Grey Towers, a mansion that is now part of Arcadia University, was built in 1893-1894 for William Welsh Harrison, co-owner of the Franklin Sugar Refinery in Philadelphia. Harrison decided to build the mansion after his previous house, Rosedale Hall, was destroyed by fire in January 1983. Harrison hired 23-year-old Philadelphia architect Horace Trumbauer to design a grand new house on the same 138-acre site in Glenside, PA.
Trumbauer took inspiration from Alnwick Castle in England, the medieval seat of the Dukes of Northumberland, and from the grey stone found in Chestnut Hill, Philadelphia. The estimated construction cost of the new residence was $250,000, which included the most modern conveniences of the time, especially electricity. Grey Towers is most recognized however, for its eclectic design, copying French styles from the Renaissance through the lavish age of Louis XV. Embellishments to the mansion included walnut and mahogany paneling, enormous tapestries, marble mosaic fireplaces, massive glass sliding doors, and domed, painted ceilings. When completed, Harrison owned one of the largest homes in the country, and one of the greatest castles in America, with more than 40 rooms.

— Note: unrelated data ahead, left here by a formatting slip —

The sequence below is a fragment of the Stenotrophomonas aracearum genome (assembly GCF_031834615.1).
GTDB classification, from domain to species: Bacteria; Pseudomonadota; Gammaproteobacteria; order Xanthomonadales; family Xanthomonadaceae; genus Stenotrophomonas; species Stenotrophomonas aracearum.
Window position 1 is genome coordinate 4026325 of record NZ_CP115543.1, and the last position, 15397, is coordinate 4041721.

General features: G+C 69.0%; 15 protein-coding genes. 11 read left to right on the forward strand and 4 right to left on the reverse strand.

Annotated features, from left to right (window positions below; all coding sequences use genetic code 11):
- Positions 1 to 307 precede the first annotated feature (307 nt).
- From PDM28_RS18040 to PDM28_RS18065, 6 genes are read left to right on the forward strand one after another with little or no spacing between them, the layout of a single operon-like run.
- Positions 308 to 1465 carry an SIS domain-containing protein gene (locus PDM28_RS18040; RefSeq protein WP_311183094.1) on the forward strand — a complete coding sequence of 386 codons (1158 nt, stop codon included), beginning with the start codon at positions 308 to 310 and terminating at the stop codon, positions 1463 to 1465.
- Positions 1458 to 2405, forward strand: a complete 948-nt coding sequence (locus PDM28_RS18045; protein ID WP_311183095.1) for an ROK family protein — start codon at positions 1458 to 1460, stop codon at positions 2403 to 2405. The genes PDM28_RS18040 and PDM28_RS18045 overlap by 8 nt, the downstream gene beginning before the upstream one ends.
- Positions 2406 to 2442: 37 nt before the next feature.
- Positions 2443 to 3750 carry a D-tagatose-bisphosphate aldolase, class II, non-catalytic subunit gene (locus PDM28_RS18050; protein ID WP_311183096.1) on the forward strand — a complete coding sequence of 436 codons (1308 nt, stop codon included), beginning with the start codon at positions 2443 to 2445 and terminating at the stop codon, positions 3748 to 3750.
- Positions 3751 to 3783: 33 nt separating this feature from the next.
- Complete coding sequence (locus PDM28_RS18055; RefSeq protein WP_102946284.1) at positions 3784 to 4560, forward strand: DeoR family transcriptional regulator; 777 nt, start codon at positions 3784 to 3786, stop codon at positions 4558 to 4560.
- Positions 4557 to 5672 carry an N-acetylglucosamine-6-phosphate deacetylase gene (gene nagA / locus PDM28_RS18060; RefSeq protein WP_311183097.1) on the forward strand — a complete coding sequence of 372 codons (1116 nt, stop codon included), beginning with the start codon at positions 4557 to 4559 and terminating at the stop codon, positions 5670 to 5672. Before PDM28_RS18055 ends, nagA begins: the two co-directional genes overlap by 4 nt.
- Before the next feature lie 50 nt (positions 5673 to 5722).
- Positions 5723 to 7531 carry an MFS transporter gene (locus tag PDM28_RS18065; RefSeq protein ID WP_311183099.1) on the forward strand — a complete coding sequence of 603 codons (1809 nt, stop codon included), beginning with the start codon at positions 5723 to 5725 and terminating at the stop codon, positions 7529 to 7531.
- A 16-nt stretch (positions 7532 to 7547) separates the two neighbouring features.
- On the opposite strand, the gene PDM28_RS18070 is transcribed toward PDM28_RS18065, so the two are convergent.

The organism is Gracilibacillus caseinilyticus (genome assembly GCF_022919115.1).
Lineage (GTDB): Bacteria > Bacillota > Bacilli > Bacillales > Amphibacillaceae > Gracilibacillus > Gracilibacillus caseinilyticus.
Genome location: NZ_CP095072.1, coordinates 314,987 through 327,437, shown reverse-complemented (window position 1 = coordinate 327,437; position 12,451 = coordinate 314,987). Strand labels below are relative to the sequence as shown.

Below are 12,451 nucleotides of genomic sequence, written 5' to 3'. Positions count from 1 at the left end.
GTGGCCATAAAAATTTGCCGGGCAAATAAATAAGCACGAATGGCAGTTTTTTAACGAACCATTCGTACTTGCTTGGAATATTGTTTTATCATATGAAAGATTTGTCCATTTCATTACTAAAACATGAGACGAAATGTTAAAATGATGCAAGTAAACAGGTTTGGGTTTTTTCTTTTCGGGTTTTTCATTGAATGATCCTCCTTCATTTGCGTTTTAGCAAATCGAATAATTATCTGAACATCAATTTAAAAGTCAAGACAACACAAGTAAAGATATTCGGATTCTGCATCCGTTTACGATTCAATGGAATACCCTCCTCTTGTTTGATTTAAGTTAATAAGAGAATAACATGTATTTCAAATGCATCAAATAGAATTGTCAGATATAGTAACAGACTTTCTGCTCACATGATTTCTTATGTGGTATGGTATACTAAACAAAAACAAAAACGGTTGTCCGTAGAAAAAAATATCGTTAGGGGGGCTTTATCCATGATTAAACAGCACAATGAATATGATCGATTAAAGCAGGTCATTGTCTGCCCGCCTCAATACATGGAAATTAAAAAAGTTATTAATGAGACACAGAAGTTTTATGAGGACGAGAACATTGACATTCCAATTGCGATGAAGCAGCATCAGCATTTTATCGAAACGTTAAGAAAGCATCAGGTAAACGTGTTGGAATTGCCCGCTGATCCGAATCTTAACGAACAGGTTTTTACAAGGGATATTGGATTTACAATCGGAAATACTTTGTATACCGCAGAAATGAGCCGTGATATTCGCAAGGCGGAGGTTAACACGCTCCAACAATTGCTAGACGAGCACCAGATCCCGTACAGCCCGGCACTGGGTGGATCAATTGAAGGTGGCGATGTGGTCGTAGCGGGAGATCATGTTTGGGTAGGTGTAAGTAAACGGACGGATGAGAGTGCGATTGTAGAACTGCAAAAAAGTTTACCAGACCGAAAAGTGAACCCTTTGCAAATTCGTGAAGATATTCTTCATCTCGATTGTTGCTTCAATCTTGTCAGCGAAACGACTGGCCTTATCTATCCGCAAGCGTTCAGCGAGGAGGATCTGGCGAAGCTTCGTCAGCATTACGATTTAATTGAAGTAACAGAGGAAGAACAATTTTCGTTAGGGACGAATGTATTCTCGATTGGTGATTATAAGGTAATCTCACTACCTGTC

Harrison died in 1927 and in 1929 Beaver College (now Arcadia University) purchased Grey Towers for $712,500. To appropriately recognize its historic and architectural importance, Grey Towers was declared a National Historic Landmark in 1985.